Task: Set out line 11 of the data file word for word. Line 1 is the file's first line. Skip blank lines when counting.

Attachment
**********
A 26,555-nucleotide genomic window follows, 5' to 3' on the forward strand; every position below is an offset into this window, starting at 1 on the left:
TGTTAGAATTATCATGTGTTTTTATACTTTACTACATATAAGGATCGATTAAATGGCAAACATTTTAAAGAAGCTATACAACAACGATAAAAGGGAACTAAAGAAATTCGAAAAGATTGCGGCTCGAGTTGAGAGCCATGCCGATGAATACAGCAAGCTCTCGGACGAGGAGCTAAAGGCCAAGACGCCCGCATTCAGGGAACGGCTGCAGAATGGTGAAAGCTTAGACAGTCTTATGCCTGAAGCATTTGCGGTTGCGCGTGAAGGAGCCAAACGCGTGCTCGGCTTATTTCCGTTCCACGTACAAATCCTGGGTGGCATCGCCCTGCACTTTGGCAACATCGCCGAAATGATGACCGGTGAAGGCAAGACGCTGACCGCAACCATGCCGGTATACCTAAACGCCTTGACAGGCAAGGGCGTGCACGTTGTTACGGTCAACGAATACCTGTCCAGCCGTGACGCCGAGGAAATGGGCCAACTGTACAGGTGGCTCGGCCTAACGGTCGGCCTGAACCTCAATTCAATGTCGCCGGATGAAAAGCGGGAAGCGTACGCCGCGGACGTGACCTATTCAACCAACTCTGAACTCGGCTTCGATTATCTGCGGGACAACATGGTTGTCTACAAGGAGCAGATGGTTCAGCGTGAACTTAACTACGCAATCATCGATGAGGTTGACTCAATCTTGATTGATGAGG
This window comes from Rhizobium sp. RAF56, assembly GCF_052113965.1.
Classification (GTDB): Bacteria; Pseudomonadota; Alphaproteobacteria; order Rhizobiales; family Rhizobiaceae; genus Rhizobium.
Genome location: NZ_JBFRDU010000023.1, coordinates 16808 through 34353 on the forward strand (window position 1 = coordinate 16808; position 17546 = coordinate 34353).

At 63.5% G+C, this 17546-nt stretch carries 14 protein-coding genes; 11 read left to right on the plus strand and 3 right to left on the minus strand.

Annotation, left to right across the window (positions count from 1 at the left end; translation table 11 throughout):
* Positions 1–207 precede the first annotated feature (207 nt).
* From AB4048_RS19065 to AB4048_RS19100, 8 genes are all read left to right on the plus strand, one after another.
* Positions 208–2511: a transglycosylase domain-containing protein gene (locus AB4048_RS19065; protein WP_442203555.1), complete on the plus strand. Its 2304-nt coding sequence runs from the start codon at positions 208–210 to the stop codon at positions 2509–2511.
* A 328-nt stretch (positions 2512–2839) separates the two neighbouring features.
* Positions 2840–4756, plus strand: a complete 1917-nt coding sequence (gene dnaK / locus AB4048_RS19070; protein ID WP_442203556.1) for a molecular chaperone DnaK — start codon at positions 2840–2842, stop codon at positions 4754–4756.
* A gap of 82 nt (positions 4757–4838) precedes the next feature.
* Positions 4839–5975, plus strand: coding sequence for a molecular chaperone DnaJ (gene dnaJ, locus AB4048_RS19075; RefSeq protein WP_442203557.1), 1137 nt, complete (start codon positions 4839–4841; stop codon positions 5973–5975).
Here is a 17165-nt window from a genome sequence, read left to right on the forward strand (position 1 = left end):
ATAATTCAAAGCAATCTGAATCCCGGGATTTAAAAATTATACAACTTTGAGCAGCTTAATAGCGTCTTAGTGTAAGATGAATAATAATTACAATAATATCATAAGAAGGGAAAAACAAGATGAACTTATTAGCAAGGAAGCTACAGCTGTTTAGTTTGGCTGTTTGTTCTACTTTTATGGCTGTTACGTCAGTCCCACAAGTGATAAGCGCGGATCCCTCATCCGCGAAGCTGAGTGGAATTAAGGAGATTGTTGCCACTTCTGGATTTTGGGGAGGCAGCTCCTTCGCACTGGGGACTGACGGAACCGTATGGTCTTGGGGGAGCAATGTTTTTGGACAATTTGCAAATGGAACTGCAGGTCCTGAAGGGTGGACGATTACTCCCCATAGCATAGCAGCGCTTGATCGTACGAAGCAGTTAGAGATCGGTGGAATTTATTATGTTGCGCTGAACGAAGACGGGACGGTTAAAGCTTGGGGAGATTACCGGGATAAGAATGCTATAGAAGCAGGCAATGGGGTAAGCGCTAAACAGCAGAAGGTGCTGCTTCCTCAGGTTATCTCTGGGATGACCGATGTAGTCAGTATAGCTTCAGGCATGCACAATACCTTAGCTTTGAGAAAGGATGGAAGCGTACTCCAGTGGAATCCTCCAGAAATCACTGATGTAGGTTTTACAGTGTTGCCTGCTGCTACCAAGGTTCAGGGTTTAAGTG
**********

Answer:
* A 328-nt stretch (positions 2512–2839) separates the two neighbouring features.